How Often Can You Take Aleve? Get the Correct Dosage Information

Aleve. Mario Tama Collection/Getty Images News

Aleve, aka Naproxen

Aleve (active ingredient naproxen) is a non-steroidal anti-inflammatory (NSAID) medication used for pain relief, fever reduction and for reducing inflammation. In other words, Aleve — whether prescribed or purchased over the counter — may be helpful as part of your treatment for chronic spine conditions that are related to arthritis. This includes both ankylosing spondylitis (which is a form of inflammatory arthritis) and osteoarthritis.


And of course, if you injure your neck or back, Aleve may help you reduce the associated pain.

All medicines in the NSAID class, including Aleve and naproxen, work largely by inhibiting the formation of chemicals in the body known as prostaglandins. This is the main way this the drug delivers relief. Prostaglandins are substances that are responsible for, among other things, producing inflammation (and the resultant pain.)

Taking Aleve is not for everyone, and it should be done according to your doctor's instructions. Aleve is associated with a higher risk for certain serious medical conditions including heart attack and stroke. Later in this article, I'll give you the full scoop, including the action the FDA now requires manufacturers of naproxen as a way of informing the public of the potential dangers.

How Often Can You Take Aleve (and Other Questions)

Aleve or naproxen can be purchased over-the-counter at your local drug store, as a brand (Aleve) or as a generic (naproxen.) That said, your doctor may determine that a higher dose may be helpful to you in which case, she may give you a prescription.

Aleve comes in a number of different forms – from tablet, gel caps, liquid to tablet with “benefits,” so to speak. What I mean by “benefits” is that some types of Aleve tablets are enteric coated to help reduce irritation to the stomach that may accompany the taking of this drug. Note that the benefits to your tum will likely be limited; if you’re looking for a way to reduce your risk of ulcers or bleeding in the lining of your stomach (a serious side effect associated with taking any type of NSAID,) enteric coated medication won’t help you.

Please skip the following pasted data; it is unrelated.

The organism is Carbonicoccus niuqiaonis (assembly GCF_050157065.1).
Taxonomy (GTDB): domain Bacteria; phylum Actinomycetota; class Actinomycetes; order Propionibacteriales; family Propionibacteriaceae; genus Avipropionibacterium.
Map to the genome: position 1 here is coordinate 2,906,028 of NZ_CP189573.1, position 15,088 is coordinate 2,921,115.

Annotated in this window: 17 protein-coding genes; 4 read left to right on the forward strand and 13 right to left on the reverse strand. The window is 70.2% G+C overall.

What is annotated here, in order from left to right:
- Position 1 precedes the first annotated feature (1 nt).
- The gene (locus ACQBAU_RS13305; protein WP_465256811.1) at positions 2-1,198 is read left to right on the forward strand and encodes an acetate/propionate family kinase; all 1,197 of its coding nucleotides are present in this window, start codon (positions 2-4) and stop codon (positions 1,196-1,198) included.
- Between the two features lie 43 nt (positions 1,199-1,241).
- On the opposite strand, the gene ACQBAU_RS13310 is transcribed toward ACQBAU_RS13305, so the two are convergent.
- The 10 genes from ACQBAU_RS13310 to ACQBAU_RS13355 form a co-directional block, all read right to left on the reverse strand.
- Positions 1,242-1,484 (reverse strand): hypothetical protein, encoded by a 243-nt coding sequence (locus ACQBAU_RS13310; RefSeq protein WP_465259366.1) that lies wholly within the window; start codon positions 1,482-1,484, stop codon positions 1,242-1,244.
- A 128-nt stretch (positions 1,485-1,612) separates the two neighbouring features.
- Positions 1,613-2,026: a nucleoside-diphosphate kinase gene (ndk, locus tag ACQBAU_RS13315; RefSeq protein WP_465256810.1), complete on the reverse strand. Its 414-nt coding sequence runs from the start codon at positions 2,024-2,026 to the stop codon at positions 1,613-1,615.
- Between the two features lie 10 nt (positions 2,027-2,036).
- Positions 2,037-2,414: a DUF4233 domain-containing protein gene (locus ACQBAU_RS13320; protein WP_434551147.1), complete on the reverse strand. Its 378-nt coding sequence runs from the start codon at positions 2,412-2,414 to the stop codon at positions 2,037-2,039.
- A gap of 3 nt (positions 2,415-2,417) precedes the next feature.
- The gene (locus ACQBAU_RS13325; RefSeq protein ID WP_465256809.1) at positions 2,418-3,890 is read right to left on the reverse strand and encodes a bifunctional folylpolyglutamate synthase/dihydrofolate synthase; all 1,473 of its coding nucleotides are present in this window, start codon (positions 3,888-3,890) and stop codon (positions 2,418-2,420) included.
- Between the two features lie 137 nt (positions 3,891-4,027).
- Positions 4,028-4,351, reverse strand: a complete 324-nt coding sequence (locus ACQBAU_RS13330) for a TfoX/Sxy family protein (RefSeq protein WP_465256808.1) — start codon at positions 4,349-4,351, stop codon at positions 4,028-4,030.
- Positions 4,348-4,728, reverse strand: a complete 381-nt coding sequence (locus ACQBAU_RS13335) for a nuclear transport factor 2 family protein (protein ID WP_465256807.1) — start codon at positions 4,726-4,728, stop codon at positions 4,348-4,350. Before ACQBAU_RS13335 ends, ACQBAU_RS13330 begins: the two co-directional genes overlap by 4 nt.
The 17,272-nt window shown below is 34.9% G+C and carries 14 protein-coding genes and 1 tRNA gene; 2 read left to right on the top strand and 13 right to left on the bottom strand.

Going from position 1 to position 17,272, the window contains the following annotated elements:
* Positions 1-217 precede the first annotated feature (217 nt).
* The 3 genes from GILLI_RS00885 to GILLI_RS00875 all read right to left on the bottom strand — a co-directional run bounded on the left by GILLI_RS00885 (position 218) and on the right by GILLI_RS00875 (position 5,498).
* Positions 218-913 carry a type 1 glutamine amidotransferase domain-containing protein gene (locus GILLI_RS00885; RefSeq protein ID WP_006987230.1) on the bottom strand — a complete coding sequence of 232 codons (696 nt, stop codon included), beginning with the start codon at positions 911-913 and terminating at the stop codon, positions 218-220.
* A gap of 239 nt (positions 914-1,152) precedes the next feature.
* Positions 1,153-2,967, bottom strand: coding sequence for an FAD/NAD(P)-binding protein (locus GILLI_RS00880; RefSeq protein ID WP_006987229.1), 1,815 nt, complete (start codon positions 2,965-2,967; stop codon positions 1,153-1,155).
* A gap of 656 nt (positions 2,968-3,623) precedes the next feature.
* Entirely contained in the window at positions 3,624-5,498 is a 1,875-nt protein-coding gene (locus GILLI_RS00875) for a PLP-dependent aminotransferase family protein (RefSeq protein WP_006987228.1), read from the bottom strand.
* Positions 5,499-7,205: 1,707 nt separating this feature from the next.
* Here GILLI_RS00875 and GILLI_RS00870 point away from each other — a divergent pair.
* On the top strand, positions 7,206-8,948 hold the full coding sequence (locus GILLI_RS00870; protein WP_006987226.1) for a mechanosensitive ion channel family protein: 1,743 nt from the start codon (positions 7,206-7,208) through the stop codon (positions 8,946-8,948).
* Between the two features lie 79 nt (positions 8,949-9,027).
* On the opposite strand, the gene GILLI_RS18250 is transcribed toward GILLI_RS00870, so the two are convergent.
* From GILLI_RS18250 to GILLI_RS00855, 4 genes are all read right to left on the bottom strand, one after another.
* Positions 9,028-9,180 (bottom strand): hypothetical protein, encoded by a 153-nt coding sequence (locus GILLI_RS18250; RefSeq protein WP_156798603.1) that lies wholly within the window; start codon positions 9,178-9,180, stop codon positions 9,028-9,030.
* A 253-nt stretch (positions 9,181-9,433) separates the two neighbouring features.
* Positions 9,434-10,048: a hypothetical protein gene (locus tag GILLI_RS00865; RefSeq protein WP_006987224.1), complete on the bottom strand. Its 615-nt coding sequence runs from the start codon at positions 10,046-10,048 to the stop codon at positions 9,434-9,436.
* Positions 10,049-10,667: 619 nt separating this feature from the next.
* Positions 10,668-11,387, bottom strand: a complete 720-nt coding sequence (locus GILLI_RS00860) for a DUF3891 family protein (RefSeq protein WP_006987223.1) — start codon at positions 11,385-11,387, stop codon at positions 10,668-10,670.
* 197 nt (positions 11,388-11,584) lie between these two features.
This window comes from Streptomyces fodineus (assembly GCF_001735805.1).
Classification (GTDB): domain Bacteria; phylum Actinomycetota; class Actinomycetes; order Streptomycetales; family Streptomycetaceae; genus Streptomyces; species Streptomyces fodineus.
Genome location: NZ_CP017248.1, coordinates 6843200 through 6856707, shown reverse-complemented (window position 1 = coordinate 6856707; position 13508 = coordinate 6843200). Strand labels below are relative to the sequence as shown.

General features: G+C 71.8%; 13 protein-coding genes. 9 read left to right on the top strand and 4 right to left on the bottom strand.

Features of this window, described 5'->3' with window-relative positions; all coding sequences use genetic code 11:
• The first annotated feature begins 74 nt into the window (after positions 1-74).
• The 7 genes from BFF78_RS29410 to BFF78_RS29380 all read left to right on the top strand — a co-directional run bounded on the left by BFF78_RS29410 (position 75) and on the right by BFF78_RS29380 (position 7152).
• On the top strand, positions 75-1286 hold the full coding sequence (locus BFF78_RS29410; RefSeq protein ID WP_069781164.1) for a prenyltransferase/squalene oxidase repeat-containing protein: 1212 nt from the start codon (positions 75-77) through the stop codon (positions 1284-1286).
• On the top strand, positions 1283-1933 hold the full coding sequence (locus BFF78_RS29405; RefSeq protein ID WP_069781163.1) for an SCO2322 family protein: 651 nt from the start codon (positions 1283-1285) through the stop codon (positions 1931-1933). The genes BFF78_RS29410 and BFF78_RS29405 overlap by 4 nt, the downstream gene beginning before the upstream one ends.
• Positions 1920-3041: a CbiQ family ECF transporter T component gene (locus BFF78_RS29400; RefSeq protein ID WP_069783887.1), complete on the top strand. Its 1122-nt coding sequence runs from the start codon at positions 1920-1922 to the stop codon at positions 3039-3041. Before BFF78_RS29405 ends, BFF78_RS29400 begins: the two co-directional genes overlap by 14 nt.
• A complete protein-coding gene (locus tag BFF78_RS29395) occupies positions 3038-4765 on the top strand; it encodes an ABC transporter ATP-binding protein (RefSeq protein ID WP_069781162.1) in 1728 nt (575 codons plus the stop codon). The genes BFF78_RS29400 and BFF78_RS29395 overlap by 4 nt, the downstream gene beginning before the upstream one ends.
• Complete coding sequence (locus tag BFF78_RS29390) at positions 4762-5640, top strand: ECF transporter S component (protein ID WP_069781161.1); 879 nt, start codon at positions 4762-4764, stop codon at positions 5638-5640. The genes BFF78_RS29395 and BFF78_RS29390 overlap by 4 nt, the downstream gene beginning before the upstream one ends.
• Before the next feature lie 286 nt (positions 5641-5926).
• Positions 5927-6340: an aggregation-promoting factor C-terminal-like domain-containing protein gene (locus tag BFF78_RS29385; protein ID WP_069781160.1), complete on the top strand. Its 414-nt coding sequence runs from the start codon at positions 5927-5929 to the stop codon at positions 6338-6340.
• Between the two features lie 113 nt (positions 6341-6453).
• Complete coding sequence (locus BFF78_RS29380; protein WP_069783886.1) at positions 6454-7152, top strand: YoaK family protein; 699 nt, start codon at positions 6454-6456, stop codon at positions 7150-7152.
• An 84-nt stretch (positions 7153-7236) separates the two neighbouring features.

The positive effect on the GI tract that enteric coating can have is pretty limited. 

Another way to minimize stomach discomfort is to take your Aleve or naproxen on a full stomach. Also crushing or chewing enteric-coated naproxen is not recommended, as it will cancel its stomach protective benefits. 

Aleve tablets may also be the extended release variety, where the active ingredient goes into your bloodstream in increments, rather than all at once. Controlled release tablets are also available. Note that the delayed release tablets are slower-acting forms of naproxen and are used only for treating chronic conditions.  As such they will likely not work fast enough to give you relief from your acute neck or back pain.

If you’re taking Aleve or naproxen for pain but you don’t have an arthritic condition, you’ll likely take it by mouth. Of course, it's a good idea to take your Aleve with a full glass of water and/or with food in your stomach.

Dosage Amounts May Depend on the Reason You're Taking Aleve

If you're taking over-the-counter Aleve or naproxen for pain  (i.e., you have an acute injury or just sitting at the computer is is getting to you, causing aches and pains,) the website recommends taking 440 mg by mouth the first hour as needed, and then 220 mg by mouth every 8 to 12 hours, again, as needed.

They also say that the maximum dosage should be no more than 440 mg in any 8 to 12 hour period, or 660 in any 24 hour period.

But it changes if your doctor is prescribing Aleve or naproxen for neck or back pain. In that case, says the recommended first Aleve or naproxen dose varies from 500 mg to 1000 mg, depending on if you’re taking an immediate release or a controlled release tablet.  They also say that delayed release tablets are not recommended for acute pain.  

After that initial dose (but still on the first day,) the recommendation is to take 275 mg orally every 6 to 8 hours, or 550 orally every 12 hours as needed for the immediate release tablet.

The max you should take on that first day for the immediate release tablet is 1375 mg.  For the following days, it's 1100 mg.